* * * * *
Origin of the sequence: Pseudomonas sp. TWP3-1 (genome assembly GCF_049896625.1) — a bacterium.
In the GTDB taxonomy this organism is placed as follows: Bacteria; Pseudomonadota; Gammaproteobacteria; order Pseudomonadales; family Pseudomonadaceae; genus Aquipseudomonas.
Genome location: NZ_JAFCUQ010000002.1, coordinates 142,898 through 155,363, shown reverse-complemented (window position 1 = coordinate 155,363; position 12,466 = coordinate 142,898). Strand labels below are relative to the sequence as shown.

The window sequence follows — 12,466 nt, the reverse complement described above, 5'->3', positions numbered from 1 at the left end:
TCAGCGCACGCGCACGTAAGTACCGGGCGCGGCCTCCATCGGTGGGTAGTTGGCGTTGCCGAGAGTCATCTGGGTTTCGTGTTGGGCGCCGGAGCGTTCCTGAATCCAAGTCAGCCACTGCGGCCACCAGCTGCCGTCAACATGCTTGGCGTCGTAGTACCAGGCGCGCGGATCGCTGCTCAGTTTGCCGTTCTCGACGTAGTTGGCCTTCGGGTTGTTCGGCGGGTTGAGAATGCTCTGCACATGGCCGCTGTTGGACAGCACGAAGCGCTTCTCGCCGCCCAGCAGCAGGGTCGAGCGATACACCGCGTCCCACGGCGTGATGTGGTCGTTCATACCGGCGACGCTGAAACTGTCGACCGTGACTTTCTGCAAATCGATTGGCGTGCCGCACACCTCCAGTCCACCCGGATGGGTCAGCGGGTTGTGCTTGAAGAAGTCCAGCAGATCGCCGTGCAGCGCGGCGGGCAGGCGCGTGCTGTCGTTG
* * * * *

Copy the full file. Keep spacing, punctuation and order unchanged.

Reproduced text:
Origin of the sequence: Pseudomonas sp. TWP3-1 (genome assembly GCF_049896625.1) — a bacterium.
In the GTDB taxonomy this organism is placed as follows: Bacteria; Pseudomonadota; Gammaproteobacteria; order Pseudomonadales; family Pseudomonadaceae; genus Aquipseudomonas.
Genome location: NZ_JAFCUQ010000002.1, coordinates 142,898 through 155,363, shown reverse-complemented (window position 1 = coordinate 155,363; position 12,466 = coordinate 142,898). Strand labels below are relative to the sequence as shown.

The window sequence follows — 12,466 nt, the reverse complement described above, 5'->3', positions numbered from 1 at the left end:
TCAGCGCACGCGCACGTAAGTACCGGGCGCGGCCTCCATCGGTGGGTAGTTGGCGTTGCCGAGAGTCATCTGGGTTTCGTGTTGGGCGCCGGAGCGTTCCTGAATCCAAGTCAGCCACTGCGGCCACCAGCTGCCGTCAACATGCTTGGCGTCGTAGTACCAGGCGCGCGGATCGCTGCTCAGTTTGCCGTTCTCGACGTAGTTGGCCTTCGGGTTGTTCGGCGGGTTGAGAATGCTCTGCACATGGCCGCTGTTGGACAGCACGAAGCGCTTCTCGCCGCCCAGCAGCAGGGTCGAGCGATACACCGCGTCCCACGGCGTGATGTGGTCGTTCATACCGGCGACGCTGAAACTGTCGACCGTGACTTTCTGCAAATCGATTGGCGTGCCGCACACCTCCAGTCCACCCGGATGGGTCAGCGGGTTGTGCTTGAAGAAGTCCAGCAGATCGCCGTGCAGCGCGGCGGGCAGGCGCGTGCTGTCGTTG